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 The Theatreguide.London Review

Charlie And The Chocolate Factory
Drury Lane Theatre  Summer 2013 -  January 2017

This new musical version of Roald Dahl's story is OK, but in a context in which OK is not really enough. 

There isn't much that is actually bad about the show, but not enough that is especially good, and I doubt that family audiences who have seen Matilda, The Lion King, Billy Elliot or the recent Shrek will rank this one highly in that company. 

Dahl's tale is of a nice little boy who, along with some bratty other kids, wins a contest to tour a mysterious candymaker's magical factory. More-or-less by default, the other children demonstrating their unworthiness and meeting gruesome fates, he proves himself deserving of a very special prize. 

Even if you haven't read the book or seen either of the two film versions, you can see that the fun of the story all lies in the candy factory, both in its colourful marvels and in the comical justice meted out to the nasty kids. 

But David Greig's adaptation devotes most of the first act to the Dickensian poverty of young Charlie's family, which means, among other things, that the stage is largely dark and colourless and the musical numbers (songs by Marc Shaiman and Scott Wittman, of Hairspray) more wistful than rousing. 

The one upbeat number, when the family celebrates Charlie's win, both sounds and looks, in Peter Darling's choreography, like an out-take from Oliver. 

Willy Wonka himself doesn't appear until the end of Act One and the Oompa-Loompas until well into Act Two, which means we have to wait a very long time for things to get bouncy and colourful. 

Even then Sam Mendes' staging and Mark Thompson's design provide too little of the spectacle and magic this audience wants. 

Indeed, except for some clever video projections and one number that makes inventive use of a bank of TV sets, the staging is very 1950s – a scene ends, a curtain comes down, a brief scene is played in front of it while the set is changed, and the curtain goes up to place us in another room.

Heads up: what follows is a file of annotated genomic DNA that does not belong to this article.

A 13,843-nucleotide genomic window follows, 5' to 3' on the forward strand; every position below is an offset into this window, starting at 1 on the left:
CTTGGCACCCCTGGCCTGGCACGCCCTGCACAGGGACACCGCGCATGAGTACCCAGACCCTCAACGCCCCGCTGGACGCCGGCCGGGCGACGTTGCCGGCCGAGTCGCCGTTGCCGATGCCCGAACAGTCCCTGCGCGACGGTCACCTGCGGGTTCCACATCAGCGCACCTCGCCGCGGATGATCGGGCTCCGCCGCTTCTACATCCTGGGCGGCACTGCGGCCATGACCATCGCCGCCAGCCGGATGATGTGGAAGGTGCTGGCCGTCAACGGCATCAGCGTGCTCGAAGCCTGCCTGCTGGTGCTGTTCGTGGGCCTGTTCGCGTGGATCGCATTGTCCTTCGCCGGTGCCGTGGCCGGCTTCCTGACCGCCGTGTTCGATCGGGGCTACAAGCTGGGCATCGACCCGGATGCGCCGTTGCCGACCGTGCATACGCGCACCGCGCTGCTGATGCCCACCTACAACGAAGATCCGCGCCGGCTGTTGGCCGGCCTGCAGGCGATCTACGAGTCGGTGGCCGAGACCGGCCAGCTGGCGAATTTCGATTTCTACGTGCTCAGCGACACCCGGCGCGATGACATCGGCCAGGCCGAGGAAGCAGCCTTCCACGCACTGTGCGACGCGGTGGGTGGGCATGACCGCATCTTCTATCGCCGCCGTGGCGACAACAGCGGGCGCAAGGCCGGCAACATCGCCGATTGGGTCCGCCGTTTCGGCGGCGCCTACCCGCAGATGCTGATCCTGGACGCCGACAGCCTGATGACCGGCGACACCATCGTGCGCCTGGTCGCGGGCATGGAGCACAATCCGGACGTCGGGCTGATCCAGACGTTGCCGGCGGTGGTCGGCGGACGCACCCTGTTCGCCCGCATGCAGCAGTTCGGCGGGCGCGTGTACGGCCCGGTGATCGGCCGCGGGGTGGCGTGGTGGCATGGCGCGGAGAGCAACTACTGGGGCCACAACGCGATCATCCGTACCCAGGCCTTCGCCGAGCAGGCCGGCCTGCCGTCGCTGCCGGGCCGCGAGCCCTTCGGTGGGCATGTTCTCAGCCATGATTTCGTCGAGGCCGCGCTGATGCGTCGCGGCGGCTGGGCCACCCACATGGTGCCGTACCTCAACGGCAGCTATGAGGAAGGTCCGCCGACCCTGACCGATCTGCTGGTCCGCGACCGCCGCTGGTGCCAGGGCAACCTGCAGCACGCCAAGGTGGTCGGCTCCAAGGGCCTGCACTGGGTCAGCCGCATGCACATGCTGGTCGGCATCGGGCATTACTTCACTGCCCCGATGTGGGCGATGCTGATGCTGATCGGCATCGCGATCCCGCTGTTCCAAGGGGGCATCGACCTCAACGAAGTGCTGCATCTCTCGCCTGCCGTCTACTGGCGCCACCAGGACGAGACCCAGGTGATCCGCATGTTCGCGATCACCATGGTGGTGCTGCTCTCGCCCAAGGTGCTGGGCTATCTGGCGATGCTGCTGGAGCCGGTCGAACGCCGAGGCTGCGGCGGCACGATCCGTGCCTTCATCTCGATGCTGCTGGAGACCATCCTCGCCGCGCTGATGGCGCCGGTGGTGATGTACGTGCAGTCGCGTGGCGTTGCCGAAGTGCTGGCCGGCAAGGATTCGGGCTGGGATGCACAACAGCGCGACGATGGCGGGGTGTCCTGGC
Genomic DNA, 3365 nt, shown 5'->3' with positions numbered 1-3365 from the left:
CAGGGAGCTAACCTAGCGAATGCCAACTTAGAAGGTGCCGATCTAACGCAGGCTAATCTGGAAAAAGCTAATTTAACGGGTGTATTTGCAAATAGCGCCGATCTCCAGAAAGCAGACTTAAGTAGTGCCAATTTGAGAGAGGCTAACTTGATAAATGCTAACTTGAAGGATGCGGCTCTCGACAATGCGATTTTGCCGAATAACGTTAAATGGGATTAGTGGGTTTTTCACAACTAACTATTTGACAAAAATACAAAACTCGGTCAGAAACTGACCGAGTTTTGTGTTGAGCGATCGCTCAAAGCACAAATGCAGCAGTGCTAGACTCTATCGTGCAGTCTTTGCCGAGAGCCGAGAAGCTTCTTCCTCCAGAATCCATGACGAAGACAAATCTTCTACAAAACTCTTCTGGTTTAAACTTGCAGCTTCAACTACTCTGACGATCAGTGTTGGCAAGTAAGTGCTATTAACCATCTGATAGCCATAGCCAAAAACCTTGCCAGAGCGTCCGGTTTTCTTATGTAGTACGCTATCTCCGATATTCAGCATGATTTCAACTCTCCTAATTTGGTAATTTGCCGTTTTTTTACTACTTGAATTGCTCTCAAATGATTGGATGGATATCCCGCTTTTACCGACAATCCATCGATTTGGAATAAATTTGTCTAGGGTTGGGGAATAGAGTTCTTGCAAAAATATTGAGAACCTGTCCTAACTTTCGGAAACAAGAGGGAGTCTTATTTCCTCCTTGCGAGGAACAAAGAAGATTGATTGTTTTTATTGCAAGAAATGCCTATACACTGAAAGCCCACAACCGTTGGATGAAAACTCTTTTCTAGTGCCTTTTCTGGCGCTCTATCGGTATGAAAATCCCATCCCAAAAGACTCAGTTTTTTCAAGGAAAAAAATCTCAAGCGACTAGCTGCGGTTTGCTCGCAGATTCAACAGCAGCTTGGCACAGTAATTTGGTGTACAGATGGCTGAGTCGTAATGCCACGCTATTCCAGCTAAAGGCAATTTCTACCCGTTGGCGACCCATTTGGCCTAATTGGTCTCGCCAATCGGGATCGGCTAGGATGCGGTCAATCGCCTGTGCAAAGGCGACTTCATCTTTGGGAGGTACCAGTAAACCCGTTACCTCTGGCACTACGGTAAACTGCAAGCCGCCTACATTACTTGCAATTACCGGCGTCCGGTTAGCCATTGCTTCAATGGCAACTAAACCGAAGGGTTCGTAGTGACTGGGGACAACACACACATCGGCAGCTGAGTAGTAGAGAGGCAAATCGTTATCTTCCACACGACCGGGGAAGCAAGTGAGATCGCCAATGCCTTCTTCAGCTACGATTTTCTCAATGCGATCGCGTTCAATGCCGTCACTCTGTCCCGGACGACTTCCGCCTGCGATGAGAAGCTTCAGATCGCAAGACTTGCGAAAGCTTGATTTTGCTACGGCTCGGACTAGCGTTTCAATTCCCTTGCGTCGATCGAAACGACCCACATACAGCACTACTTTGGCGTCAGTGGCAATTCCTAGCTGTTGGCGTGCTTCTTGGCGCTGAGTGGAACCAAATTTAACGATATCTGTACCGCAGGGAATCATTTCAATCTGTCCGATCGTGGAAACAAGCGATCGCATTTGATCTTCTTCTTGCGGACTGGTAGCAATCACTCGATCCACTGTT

The Oompa-Loompas, alternately full-size humans and half-size puppets, are fun and one roller-disco number for them (don't ask) is the perkiest in the show. 

Otherwise Wittman and Shaiman's songs are no more than serviceable, the most evocative being Wonka's 'Simply Second Nature,' which I would say fills the role of 'Pure Imagination' in the first film except that 'Pure Imagination' itself is used later in this show (with no programme credit that I could find to Leslie Bricusse and Anthony Newley). 

As Willy Wonka Douglas Hodge looks a bit like Johnny Depp and sounds a lot like Gene Wilder. He works hard at keeping the character charming but is caught by the novel's central ambiguity and never seems quite sure whether he's playing a good guy or a bad guy, so that we are never quite sure whether his charm is meant to be creepy. 

Four boys alternate the role of Charlie. I saw Isaac Rouse, who is attractive and clearly talented, but never holds the stage like a Matilda or Billy Elliot. 

There are three each of the other kids, the only one in my team with real spark being Polly Allen as spoiled Veruca Salt. Nigel Planer walks through the role of Charlie's grandfather without leaving much of an impression. 

You'll notice that most of my comments have been about falling short rather than actual flaws – they don't do this or can't do that – and that is the impression both children and adults are likely to take from this show, that it's OK but just doesn't quite do it.

Gerald Berkowitz

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Review -  Charlie and the Chocolate Factory - Drury Lane 2013 

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